The consulate staff I spoke with were professional and pleasant and asked the kinds of questions I was expecting. The security processes were somewhat arbitrary – a woman in front of me who was with two young children had to discard her lipsticks. She had to do that by leaving the consulate and walking next door to a courtyard where there was some kind of garbage container where she could drop her lipsticks. I was not asked to discard my lipstick (why?). Lipsticks were not on the list of things one could not bring into the consulate. Neither were any kind of “drugs”. I forgot about the few lactaid and tylenol tablets I carried in my purse. That was enough to cause me to have to leave the security check line, give the offending material and my drivers license to another security guard, stand outside holding the loose contents of my purse along with some important documents in a wooden box for about 15 or 20 minutes before I was called in again to go through the same security process sans offending pills. Then once escorted by a security guard to the elevator and transported to the 20th floor I was given the wrong directions and stood in front of an empty wicket waiting for service. People around me, in a very crowded room were sitting on the floor (all chairs used up) and I started to wonder just how long I was going to be there.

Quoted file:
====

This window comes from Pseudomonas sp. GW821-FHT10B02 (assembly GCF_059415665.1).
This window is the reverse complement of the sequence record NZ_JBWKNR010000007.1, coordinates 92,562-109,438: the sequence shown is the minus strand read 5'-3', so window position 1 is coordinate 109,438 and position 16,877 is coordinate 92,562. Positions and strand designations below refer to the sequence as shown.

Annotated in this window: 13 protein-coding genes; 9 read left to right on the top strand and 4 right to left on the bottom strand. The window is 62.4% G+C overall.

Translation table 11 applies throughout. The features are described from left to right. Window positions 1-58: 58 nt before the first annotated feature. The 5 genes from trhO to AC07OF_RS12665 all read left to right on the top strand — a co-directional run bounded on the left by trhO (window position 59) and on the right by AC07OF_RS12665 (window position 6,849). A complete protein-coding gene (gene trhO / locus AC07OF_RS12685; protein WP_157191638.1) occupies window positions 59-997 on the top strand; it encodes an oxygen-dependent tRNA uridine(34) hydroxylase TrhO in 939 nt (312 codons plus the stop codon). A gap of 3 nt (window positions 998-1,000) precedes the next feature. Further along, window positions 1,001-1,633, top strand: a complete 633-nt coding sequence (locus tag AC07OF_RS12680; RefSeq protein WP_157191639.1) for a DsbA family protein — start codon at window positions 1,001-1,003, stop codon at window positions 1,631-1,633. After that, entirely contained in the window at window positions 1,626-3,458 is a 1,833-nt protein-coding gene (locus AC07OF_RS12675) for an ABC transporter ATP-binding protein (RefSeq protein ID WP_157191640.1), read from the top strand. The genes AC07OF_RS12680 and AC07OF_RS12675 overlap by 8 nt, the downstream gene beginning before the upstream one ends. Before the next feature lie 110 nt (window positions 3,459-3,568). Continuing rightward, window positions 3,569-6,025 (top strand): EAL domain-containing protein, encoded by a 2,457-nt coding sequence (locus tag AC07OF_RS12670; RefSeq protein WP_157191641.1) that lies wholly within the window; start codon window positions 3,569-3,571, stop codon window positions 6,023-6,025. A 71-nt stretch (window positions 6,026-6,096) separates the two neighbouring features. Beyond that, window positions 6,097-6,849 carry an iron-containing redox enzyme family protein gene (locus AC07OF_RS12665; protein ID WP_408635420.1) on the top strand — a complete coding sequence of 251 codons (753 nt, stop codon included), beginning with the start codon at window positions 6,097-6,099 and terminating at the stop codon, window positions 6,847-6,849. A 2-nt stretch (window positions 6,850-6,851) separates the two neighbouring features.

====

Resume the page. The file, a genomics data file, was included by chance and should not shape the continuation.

Someone finally did come – and I was told to go to another wicket. I answered questions from two different people, and while waiting in a darkish warm hallway filled with chairs for another interviewer, heard a staff person announce that the computers had gone down but not to worry, it wasn’t just them it was “the whole world”. And I thought what horrific thing could have possibly happened for all the world’s computers to have shut down? And there was I sitting in a U.S. consulate and that wasn’t a good thing! Later, my husband said it was probably “just” the worldwide consulate network that had problems, but at the time, I had a mini panic attack sitting in that line of chairs wondering when number X (my number) would be called again and when I could get out of that building.

    I was out in about two hours and I would have sworn it was eight. Time lost its usual sense for me. I felt like I was in prison. Those of you who have traveled more, especially to countries where you needed visas have probably experienced some of this. But it was all new to me.

    The second interview should be in two or three months and I believe will be much less stressful because I will be more prepared. After that interview my information goes to Washington where the final decision is made. That will probably take a year from yesterday. After that, I hear from the IRS. I knew all this but it was still sobering to hear it again and all the anger and sadness I have had about this whole process came welling up and is still very present in me.

  5. Pingback: United States Consulate in Vancouver: Procedures for Renunciation of Citizenship | The Isaac Brock Society